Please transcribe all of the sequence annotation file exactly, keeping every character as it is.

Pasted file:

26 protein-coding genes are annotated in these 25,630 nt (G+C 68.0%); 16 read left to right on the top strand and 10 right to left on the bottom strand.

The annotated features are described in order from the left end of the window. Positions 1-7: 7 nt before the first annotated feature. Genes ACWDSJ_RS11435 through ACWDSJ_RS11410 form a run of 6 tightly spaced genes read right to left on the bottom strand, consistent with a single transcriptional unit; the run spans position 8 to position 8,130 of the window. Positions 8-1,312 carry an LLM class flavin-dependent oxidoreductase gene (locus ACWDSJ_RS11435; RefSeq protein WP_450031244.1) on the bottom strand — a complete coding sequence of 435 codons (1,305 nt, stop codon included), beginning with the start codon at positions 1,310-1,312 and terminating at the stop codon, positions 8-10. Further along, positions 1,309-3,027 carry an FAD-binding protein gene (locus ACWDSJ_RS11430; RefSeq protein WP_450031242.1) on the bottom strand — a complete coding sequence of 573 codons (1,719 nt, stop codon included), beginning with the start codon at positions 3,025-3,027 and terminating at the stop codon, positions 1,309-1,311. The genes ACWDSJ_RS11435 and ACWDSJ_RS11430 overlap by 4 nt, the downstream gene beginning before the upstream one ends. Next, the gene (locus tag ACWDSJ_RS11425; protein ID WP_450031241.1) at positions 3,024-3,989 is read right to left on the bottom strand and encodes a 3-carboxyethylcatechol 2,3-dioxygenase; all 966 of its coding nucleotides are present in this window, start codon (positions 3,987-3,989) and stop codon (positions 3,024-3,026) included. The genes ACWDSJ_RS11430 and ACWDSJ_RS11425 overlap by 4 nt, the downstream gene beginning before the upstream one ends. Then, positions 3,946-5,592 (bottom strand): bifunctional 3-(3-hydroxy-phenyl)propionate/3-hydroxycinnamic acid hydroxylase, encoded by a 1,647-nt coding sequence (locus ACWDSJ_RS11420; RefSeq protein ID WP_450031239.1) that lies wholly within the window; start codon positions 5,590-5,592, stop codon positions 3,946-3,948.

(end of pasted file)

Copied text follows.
26 protein-coding genes are annotated in these 25,630 nt (G+C 68.0%); 16 read left to right on the top strand and 10 right to left on the bottom strand.

The annotated features are described in order from the left end of the window. Positions 1-7: 7 nt before the first annotated feature. Genes ACWDSJ_RS11435 through ACWDSJ_RS11410 form a run of 6 tightly spaced genes read right to left on the bottom strand, consistent with a single transcriptional unit; the run spans position 8 to position 8,130 of the window. Positions 8-1,312 carry an LLM class flavin-dependent oxidoreductase gene (locus ACWDSJ_RS11435; RefSeq protein WP_450031244.1) on the bottom strand — a complete coding sequence of 435 codons (1,305 nt, stop codon included), beginning with the start codon at positions 1,310-1,312 and terminating at the stop codon, positions 8-10. Further along, positions 1,309-3,027 carry an FAD-binding protein gene (locus ACWDSJ_RS11430; RefSeq protein WP_450031242.1) on the bottom strand — a complete coding sequence of 573 codons (1,719 nt, stop codon included), beginning with the start codon at positions 3,025-3,027 and terminating at the stop codon, positions 1,309-1,311. The genes ACWDSJ_RS11435 and ACWDSJ_RS11430 overlap by 4 nt, the downstream gene beginning before the upstream one ends. Next, the gene (locus tag ACWDSJ_RS11425; protein ID WP_450031241.1) at positions 3,024-3,989 is read right to left on the bottom strand and encodes a 3-carboxyethylcatechol 2,3-dioxygenase; all 966 of its coding nucleotides are present in this window, start codon (positions 3,987-3,989) and stop codon (positions 3,024-3,026) included. The genes ACWDSJ_RS11430 and ACWDSJ_RS11425 overlap by 4 nt, the downstream gene beginning before the upstream one ends. Then, positions 3,946-5,592 (bottom strand): bifunctional 3-(3-hydroxy-phenyl)propionate/3-hydroxycinnamic acid hydroxylase, encoded by a 1,647-nt coding sequence (locus ACWDSJ_RS11420; RefSeq protein ID WP_450031239.1) that lies wholly within the window; start codon positions 5,590-5,592, stop codon positions 3,946-3,948.